Tonight, U.S. TV program 60 Minutes features bitcoin in one of its segments. Will this lead everybody to run out and buy bitcoin?
Not if this preview clip is any indication:
When you refer to bitcoin as a “rocketship with no mission control,” that does not usually inspire people to hop on that ride.
But even if the actual piece is more balanced or even positive, there’s a simple reason it won’t stir the pot:
60 Minutes targets the wrong audience in a way that does not incite their emotions. While that makes for good, informative TV, it’s a terrible way to get people hyped about anything.
Anderson Cooper is the opposite of hype
For those who don’t know, 60 Minutes is a fairly sober TV magazine with a journalistic bent. The host of this particular segment, Anderson Cooper, made his name by asking hard questions without bias (though some consider him “on the left” when he handles political topics).
It’s about as far away from this as you can get:
Why does that matter?
Because the show reaches a mainly older, U.S. audience. As recently as 2015, its average viewer was 62 years old and that’s not likely to have changed much in the past four years, despite attempts to bring in more 18-49 year olds. For reference, the show averages about 11 million total viewers each week but only about 1.8 million in that 18-49 year old bracket.
I talk to people all the time about cryptocurrency—even earlier today at my nephew’s 1st birthday party—and I assure you, old people have zero interest in buying cryptocurrency, even if they knew how. I know from listening to their questions, seeing their reactions, and hearing their feedback on my book, Consensusland.
My conclusion: most people who watch this show will either be young people who already have an interest in crypto or older people who see it as an amusing curiosity.
(My cynical side thinks this is a ploy by producers to get young people to watch the show and pop a higher rating among the coveted 18-34 demographic during “ratings season”. But I try not to let my cynic cloud my judgment.)
It may change minds, but it won’t change habits
Even if 60 Minutes presents a positive slant on bitcoin, you have to understand the mindset of older Americans.
There are two big concerns for everybody I know who’s in their 50s and up: taking care of their health and taking care of their family.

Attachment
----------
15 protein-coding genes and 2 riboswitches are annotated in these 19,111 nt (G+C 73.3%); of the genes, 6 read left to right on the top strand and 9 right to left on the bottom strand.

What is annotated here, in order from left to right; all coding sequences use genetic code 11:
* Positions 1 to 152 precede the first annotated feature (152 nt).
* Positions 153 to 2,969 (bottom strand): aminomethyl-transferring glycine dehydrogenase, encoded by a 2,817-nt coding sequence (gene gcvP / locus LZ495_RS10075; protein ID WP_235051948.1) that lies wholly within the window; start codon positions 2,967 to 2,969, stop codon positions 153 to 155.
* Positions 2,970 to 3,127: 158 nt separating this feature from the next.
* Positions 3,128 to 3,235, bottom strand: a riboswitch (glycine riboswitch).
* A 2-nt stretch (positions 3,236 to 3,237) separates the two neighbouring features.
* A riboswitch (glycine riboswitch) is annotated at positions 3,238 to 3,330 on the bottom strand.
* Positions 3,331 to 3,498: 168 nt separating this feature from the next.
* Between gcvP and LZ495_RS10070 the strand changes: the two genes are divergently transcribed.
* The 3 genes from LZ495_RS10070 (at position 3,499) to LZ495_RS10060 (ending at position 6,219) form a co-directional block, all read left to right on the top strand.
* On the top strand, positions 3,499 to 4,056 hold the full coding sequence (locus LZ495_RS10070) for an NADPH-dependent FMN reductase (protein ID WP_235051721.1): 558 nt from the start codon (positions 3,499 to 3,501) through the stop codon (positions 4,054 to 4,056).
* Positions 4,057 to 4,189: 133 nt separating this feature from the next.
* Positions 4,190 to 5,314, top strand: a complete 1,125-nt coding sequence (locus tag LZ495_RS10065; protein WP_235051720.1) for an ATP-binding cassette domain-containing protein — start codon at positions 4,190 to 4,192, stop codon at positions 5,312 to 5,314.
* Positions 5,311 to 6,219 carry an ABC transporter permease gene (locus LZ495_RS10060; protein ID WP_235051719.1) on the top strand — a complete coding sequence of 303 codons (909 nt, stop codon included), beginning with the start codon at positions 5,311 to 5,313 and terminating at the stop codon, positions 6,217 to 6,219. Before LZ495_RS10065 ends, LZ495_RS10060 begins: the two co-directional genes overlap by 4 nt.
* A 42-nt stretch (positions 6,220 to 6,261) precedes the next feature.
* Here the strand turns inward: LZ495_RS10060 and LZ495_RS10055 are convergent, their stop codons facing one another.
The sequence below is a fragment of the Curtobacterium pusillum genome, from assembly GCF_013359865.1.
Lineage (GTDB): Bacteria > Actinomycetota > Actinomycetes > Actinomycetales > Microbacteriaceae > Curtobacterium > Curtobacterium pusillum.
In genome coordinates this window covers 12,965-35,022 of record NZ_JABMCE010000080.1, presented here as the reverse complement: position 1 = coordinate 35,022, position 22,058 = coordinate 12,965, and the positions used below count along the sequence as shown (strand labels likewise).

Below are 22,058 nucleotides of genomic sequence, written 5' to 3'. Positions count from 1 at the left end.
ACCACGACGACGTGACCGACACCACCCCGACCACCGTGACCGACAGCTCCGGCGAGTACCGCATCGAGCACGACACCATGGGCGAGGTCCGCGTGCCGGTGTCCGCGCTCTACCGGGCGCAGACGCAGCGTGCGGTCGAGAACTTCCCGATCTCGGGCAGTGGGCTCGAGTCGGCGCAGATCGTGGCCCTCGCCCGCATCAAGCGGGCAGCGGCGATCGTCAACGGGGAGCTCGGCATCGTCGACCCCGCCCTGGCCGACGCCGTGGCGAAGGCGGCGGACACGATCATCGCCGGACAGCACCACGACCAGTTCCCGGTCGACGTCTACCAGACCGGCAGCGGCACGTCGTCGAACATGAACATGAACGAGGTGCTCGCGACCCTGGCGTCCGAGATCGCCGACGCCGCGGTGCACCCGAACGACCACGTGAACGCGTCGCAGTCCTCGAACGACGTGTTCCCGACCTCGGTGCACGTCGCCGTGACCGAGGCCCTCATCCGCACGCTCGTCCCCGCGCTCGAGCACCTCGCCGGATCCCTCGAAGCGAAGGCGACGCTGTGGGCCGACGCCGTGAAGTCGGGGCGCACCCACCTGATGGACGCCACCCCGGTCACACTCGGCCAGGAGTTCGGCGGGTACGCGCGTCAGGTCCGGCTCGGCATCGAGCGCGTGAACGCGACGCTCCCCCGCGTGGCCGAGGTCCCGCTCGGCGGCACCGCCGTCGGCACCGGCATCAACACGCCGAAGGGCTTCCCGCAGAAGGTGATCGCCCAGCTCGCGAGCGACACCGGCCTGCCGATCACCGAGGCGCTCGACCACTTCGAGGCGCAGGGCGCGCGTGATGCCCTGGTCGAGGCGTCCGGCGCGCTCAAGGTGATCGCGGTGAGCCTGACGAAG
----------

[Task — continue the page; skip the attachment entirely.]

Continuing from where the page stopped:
They aren’t willing, by and large, to risk their financial health on an asset with such wild swings in price. One day, bitcoin booms, the next day, bitcoin crashes.
When you’re in financial preservation mode, you’re not going to plunk down your hard-earned cash in any asset that bounces around like bitcoin does. It doesn’t matter whether the 60 Minutes segment blows your mind and converts you into a true believer.
For the rest of the population—the 290 million Americans who will not watch this segment—it’s not likely to matter because they’ll never see or hear anything about it.
One TV segment doesn’t make you mainstream
If you believe the surveys—there are many, too many to list here—between 72-90 percent of people in the U.S. have heard about bitcoin. I can say that’s about right, based on my conversations with regular people. It’s safe to say awareness is already high, even if most people don’t know what bitcoin actually is or what it does.
As a result, it’s unlikely a one-off 60 Minutes segment will raise bitcoin’s profile any more than it already is.
Will it encourage any new people to buy bitcoin? Probably not. If you haven’t bought bitcoin yet, you’re not going to do it based on a 15-minute segment on a TV show.
Does this mean it’s bad that bitcoin’s on 60 Minutes?
One small step toward “normal”
Only about 5% of U.S. people own any cryptocurrency, if you accept reports of 22 million U.S. accounts on cryptocurrency exchanges.
Featuring a balanced story about bitcoin on a well-established, highly-regarded broadcast TV program will make bitcoin seem more normal for the 95% of Americans who haven’t formed a strong opinion.
Unless, of course, it’s a hit-piece that obsesses over the “roller-coaster” bitcoin price swings and the losses people suffered during the horrible crypto winter without actually talking about the technology or potential of bitcoin. But I doubt we’ll see a hatchet piece, that’s just not how this TV show presents its content.
I personally won’t have a chance to watch—60 Minutes airs during the time I give the kids dinner or bath/shower (depends on how late we stay at the party for my 5-year-old’s classmate).
If you do watch, I hope you enjoy the show! Will you let me know what you think? Ping me at any of the links under my “Connect” menu.
Mark Helfman is a cryptocurrency commentator and author of Consensusland, a book about a country that runs on cryptocurrency.